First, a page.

Beautiful Beef

The first beef farm we visited earlier in the week was Northfield farm, which is known for their amazing and historical beef that they then sell at Borough market in London! Jan and Tessa first started their farm with one smaller framed Dexter cow and then expanded it to a 250 head herd. Due to the smaller frame of the Dexter breed, they weren't originally a very commercially popular breed. Over the years, Jan and Tessa started to breed in a Native Angus bull with their Dexter cows. This transition then led to the Pedigree Aberdeen Angus, which is known as the Valentine Herd. This pedigree is considered the UK's premier beef breed. To add some diversification to his herd, Jan is currently breeding in Pedigree White Park Cattle, which is a very old, ancestral breed from the UK. These two breeds create what Jan likes to describe as very marbled and flavorful meat. Once the beef is finished, they sell the cuts in their on-farm butcher shop. All of the beef is raised on free range pastures and they also eat haylage as part of their diet. Jan aims to finish the beef at around the 30 month mark, and then sends the cattle to a local abattoir, which is about 30 minutes away from the farm itself.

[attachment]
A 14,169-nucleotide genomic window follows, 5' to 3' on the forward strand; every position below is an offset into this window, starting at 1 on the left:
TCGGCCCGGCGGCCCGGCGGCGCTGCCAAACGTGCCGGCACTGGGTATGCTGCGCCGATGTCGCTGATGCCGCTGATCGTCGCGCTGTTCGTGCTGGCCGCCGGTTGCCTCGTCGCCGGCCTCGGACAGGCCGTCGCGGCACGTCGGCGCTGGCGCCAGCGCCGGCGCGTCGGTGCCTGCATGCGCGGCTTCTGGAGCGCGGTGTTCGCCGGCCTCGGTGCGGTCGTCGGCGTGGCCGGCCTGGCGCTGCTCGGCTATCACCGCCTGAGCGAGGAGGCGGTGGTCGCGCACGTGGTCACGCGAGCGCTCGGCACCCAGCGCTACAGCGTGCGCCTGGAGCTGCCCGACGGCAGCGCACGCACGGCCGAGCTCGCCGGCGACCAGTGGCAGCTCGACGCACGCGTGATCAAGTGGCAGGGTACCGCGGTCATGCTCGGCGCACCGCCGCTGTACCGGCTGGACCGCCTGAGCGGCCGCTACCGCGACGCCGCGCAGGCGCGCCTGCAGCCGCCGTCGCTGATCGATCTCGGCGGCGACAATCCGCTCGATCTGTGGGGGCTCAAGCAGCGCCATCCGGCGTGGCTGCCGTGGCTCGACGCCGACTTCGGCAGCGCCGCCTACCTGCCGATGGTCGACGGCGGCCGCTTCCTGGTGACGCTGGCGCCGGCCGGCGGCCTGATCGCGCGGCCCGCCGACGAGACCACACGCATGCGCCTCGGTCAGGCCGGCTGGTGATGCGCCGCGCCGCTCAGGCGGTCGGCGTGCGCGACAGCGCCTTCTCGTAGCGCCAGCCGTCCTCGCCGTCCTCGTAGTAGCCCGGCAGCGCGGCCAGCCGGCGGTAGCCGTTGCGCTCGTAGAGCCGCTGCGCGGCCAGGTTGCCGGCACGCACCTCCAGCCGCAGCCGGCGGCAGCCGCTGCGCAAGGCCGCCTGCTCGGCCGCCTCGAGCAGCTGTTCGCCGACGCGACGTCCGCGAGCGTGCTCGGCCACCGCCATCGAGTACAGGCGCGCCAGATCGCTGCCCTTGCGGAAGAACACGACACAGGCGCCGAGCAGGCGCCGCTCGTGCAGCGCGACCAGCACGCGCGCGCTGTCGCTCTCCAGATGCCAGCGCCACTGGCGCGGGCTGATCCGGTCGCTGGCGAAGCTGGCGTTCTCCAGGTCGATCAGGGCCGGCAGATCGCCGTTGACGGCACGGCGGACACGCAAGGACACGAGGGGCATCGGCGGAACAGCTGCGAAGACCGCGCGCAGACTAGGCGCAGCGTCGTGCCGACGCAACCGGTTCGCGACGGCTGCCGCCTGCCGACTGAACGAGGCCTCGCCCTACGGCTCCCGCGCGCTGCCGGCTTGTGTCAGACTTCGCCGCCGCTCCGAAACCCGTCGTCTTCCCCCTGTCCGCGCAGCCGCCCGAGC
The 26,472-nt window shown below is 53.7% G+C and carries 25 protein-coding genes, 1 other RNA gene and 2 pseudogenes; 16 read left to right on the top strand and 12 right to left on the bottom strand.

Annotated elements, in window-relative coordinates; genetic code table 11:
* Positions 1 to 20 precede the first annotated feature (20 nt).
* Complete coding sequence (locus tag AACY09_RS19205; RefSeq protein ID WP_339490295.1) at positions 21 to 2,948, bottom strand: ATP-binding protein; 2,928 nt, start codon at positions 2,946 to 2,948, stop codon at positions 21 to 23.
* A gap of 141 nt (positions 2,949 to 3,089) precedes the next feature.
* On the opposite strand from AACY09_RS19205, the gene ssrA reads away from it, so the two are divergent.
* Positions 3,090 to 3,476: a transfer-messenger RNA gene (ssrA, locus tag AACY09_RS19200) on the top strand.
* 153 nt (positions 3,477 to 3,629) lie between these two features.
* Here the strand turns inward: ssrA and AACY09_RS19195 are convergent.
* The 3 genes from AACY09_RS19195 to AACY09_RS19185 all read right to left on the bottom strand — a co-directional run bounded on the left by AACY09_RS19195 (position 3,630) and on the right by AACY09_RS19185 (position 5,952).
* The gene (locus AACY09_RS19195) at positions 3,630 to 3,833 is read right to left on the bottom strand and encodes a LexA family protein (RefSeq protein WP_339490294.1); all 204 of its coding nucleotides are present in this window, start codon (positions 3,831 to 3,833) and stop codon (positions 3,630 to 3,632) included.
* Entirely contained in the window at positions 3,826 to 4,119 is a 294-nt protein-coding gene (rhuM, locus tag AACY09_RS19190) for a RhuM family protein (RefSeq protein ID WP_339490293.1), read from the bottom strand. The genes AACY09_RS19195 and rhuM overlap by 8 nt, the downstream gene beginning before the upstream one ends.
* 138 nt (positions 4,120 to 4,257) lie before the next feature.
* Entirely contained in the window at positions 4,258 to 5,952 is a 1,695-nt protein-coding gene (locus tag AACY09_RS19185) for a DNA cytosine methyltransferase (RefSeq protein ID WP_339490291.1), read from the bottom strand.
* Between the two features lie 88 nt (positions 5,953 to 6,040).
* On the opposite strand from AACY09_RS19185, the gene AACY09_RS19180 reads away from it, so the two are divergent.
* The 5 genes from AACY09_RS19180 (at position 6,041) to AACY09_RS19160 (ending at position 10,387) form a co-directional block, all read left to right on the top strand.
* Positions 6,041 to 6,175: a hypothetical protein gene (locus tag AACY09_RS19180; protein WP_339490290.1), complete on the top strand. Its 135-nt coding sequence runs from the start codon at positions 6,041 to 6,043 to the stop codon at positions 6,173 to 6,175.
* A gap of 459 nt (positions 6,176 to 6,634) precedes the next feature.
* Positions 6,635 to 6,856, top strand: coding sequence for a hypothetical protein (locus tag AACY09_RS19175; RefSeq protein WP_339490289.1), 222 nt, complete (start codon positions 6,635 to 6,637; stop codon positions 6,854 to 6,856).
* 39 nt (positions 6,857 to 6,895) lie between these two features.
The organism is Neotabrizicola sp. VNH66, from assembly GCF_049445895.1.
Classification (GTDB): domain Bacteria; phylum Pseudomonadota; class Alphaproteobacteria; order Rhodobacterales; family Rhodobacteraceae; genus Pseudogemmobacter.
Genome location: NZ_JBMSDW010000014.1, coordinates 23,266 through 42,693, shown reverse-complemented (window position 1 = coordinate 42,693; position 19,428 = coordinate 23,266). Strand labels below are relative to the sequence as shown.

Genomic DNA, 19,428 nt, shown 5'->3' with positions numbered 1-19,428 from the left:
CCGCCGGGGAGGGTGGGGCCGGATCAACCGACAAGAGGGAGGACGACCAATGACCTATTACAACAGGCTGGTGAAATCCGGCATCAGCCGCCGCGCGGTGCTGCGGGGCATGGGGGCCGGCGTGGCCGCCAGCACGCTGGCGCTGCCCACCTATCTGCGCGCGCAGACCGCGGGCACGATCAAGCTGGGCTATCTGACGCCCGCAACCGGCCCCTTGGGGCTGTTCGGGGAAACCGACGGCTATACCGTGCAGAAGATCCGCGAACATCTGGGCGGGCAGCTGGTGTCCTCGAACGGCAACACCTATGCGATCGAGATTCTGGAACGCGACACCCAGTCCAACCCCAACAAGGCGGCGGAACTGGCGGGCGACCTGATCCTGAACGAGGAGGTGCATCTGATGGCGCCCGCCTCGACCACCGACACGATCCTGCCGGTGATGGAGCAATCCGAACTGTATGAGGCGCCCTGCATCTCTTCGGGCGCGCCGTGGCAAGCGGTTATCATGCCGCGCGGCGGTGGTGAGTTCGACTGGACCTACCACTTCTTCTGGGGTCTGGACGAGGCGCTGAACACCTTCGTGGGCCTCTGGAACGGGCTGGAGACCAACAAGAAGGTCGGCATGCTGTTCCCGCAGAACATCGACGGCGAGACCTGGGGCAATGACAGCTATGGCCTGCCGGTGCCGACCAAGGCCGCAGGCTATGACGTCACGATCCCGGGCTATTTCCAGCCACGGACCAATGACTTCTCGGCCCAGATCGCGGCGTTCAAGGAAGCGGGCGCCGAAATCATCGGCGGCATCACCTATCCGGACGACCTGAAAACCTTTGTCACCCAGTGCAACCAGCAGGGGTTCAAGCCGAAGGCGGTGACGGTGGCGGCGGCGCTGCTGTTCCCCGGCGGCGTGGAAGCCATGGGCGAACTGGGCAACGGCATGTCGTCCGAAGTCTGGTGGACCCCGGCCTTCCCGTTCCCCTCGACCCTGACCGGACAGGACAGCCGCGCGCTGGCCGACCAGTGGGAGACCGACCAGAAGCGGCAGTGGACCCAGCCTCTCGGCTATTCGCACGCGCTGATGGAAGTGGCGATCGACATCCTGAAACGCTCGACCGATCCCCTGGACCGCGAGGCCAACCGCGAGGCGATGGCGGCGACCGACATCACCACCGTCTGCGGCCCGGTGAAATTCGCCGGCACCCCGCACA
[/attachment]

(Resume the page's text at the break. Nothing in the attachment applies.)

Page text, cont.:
Sondes Place Farm was the next beef operation we were able to visit, located in Dorking (south of London). The farm is owned by Hugh Broom who has had the farm passed down to him from his dad. Hugh has grown the farm into a beef operation. His beef operation consists of dairy bull/steer calves from his friend, Danny at Danny Lakers Farm.



Hugh gets between 80-100 calves a year at around 3-4 weeks of age from Danny, and keeps them in groups to raise. The calves are first on milk replacer for 2 feedings a day, until they begin to reach the time of weaning. Ten days before weaning, Hugh decreases their ration of milk replacer to one feeding a day. The most calves Sondes Place Farm can have on milk at one time is around 35. This limitation is in order to keep up with the feedings and the cost of raising them. Hugh then transitions the calves to solid food of straw and grain ration, with the intention of ultimately putting them on pasture while they mature. After the calves are on pasture, they are then sent to a finishing farm.

There were many differences we noticed between these two beef farms and the US beef farms. The farm we toured in the US was more of a cow calf operation rather than raising the calves specifically like at Sondes Place Farm. Northfield was also really focused on the ancient breeds of beef which is not commonly seen in the US beef producers.


English Word of the Day: Rubbish = trash or garbage

-Olivia, Katie, Tessa

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